Session Type: ACR/ARP Abstract Session
Session Time: 11:00AM-12:30PM
Background/Purpose: In prior cross-sectional analyses of African Americans (AA) with RA, we observed that low education, income and home ownership were associated with clinical damage and patient reported outcomes (PROs) among those with mean disease duration of 7.8 years. However, when restricted to those with disease duration of < 2 years, associations with PROs remained, but were no longer observed with damage, most likely due to the low damage scores in individuals with early disease. Therefore, we hypothesize that socioeconomic status (SES) measures may be related to clinical progression and PRO worsening in AA with early RA.
Methods: We conducted analyses using data from 194 individuals with RA who completed a follow-up at 5 years of disease duration. Patients who had been diagnosed in the previous 2 years were enrolled from 5 medical centers in the southeastern US. SES measures were educational attainment (< high school diploma [< HS EDUC], or ≥HS); occupation (professional or not [Non-Pro OCC]); home ownership (yes or non-HOME); annual household income (≤$30,000 [≤$30K INC] or >$30K); and percent block group poverty (BGP ≥20% or < 20%). Outcomes were based on radiographs (erosion and JSN score) and PROs (Health Assessment Questionnaire [HAQ], self-rated pain and fatigue from visual analog scales [VAS] and the Rheumatology Attitudes Index [RAI]). Progression was defined as those who were in the highest quintile of disease progression (top 20% of increases in severity of outcome scores): erosions ≥1, JSN ≥7, HAQ ≥0.37, Pain and Fatigue VAS ≥3, RAI ≥0.4. We multiply imputed missing values of covariates. Multi-level logistic regression models with study site considered as a random effect were used to estimate odds ratios (OR) and 95% confidence intervals (CI) for the association between SES measures at baseline and progression. All models were adjusted for age, sex, BMI, number of comorbidities, smoking, disease duration at study entry, methotrexate/leflunomide use, and were simultaneously adjusted for other SES measures.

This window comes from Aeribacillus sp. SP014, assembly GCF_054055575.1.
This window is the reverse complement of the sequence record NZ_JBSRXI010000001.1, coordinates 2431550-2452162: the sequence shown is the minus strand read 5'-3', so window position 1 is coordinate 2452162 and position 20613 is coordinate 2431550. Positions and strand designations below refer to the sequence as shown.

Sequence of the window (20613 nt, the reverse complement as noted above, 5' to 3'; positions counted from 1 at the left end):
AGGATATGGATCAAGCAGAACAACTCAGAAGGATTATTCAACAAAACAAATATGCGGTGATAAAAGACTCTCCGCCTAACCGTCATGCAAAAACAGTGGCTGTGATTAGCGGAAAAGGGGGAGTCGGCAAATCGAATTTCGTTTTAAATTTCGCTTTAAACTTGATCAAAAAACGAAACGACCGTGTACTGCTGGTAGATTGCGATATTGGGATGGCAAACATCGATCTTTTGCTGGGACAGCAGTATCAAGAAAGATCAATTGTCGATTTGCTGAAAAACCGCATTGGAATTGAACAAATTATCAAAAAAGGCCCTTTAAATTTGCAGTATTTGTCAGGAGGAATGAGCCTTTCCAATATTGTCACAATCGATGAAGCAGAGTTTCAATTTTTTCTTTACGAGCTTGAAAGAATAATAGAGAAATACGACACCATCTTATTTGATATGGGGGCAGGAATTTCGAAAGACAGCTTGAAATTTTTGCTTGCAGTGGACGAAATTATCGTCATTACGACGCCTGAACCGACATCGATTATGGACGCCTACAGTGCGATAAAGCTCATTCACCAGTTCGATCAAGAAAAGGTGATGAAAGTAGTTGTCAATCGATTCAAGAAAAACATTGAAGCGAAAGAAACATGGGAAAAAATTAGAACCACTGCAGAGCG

Results: Baseline demographics are shown in Table 1. At 5 years disease duration, mean outcome scores tended to increase for both erosion scores and JSN scores, but decreased for PROs (Table 2). We did not observe any association between SES measures and either erosion or JSN score progression (Table 3). However, < HS EDUC and Non-Pro OCC were both associated with worsening pain VAS, while non-HOME was inversely associated with worsening pain VAS, and non-Pro OCC was inversely associated with worsening RAI.
Conclusion: As with the previous cross-sectional analyses examining associations between SES measures and outcomes in AAs with < 2 years of disease who are being treated with RA therapies, we did not observe associations between SES and radiographic progression in adjusted analyses. However, some SES measures were associated with increased Pain VAS, after simultaneously adjusting for all SES measures and covariates. These results are possibly due to the relatively short disease duration (5 years) and length of follow-up (4 years) of the population and warrants further research with longer periods of follow-up.
To cite this abstract in AMA style:Cleveland R, Astrike-Davis E, Jonas B, Callahan L. Associations of Socioeconomic Status with Rheumatoid Arthritis (RA) Progression in African Americans with Early Disease [abstract]. Arthritis Rheumatol. 2019; 71 (suppl 10). https://acrabstracts.org/abstract/associations-of-socioeconomic-status-with-rheumatoid-arthritis-ra-progression-in-african-americans-with-early-disease/. Accessed November 23, 2020.
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